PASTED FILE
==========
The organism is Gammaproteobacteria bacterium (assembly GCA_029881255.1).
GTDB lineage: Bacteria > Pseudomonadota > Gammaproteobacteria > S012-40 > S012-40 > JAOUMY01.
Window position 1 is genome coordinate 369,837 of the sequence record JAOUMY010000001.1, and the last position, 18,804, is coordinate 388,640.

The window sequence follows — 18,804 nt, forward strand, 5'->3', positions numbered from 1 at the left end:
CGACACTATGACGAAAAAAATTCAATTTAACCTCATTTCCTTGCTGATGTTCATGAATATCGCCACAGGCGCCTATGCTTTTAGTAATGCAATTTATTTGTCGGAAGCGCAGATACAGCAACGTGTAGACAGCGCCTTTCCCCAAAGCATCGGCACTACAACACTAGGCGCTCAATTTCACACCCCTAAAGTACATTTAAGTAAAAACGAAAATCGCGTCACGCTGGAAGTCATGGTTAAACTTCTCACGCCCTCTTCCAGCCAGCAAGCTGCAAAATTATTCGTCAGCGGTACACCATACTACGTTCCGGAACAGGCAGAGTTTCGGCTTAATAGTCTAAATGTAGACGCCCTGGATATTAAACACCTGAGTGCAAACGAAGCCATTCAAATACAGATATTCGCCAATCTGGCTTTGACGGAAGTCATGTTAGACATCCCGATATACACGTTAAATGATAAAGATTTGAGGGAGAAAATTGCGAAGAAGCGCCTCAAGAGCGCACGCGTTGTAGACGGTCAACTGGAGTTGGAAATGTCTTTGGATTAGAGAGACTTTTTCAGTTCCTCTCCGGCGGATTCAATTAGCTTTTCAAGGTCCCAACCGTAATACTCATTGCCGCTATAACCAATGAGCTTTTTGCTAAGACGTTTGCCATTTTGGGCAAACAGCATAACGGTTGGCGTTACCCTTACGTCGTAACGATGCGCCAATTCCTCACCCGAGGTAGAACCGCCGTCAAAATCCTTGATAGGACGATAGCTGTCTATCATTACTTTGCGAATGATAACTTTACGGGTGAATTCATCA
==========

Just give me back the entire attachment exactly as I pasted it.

The organism is Gammaproteobacteria bacterium (assembly GCA_029881255.1).
GTDB lineage: Bacteria > Pseudomonadota > Gammaproteobacteria > S012-40 > S012-40 > JAOUMY01.
Window position 1 is genome coordinate 369,837 of the sequence record JAOUMY010000001.1, and the last position, 18,804, is coordinate 388,640.

The window sequence follows — 18,804 nt, forward strand, 5'->3', positions numbered from 1 at the left end:
CGACACTATGACGAAAAAAATTCAATTTAACCTCATTTCCTTGCTGATGTTCATGAATATCGCCACAGGCGCCTATGCTTTTAGTAATGCAATTTATTTGTCGGAAGCGCAGATACAGCAACGTGTAGACAGCGCCTTTCCCCAAAGCATCGGCACTACAACACTAGGCGCTCAATTTCACACCCCTAAAGTACATTTAAGTAAAAACGAAAATCGCGTCACGCTGGAAGTCATGGTTAAACTTCTCACGCCCTCTTCCAGCCAGCAAGCTGCAAAATTATTCGTCAGCGGTACACCATACTACGTTCCGGAACAGGCAGAGTTTCGGCTTAATAGTCTAAATGTAGACGCCCTGGATATTAAACACCTGAGTGCAAACGAAGCCATTCAAATACAGATATTCGCCAATCTGGCTTTGACGGAAGTCATGTTAGACATCCCGATATACACGTTAAATGATAAAGATTTGAGGGAGAAAATTGCGAAGAAGCGCCTCAAGAGCGCACGCGTTGTAGACGGTCAACTGGAGTTGGAAATGTCTTTGGATTAGAGAGACTTTTTCAGTTCCTCTCCGGCGGATTCAATTAGCTTTTCAAGGTCCCAACCGTAATACTCATTGCCGCTATAACCAATGAGCTTTTTGCTAAGACGTTTGCCATTTTGGGCAAACAGCATAACGGTTGGCGTTACCCTTACGTCGTAACGATGCGCCAATTCCTCACCCGAGGTAGAACCGCCGTCAAAATCCTTGATAGGACGATAGCTGTCTATCATTACTTTGCGAATGATAACTTTACGGGTGAATTCATCA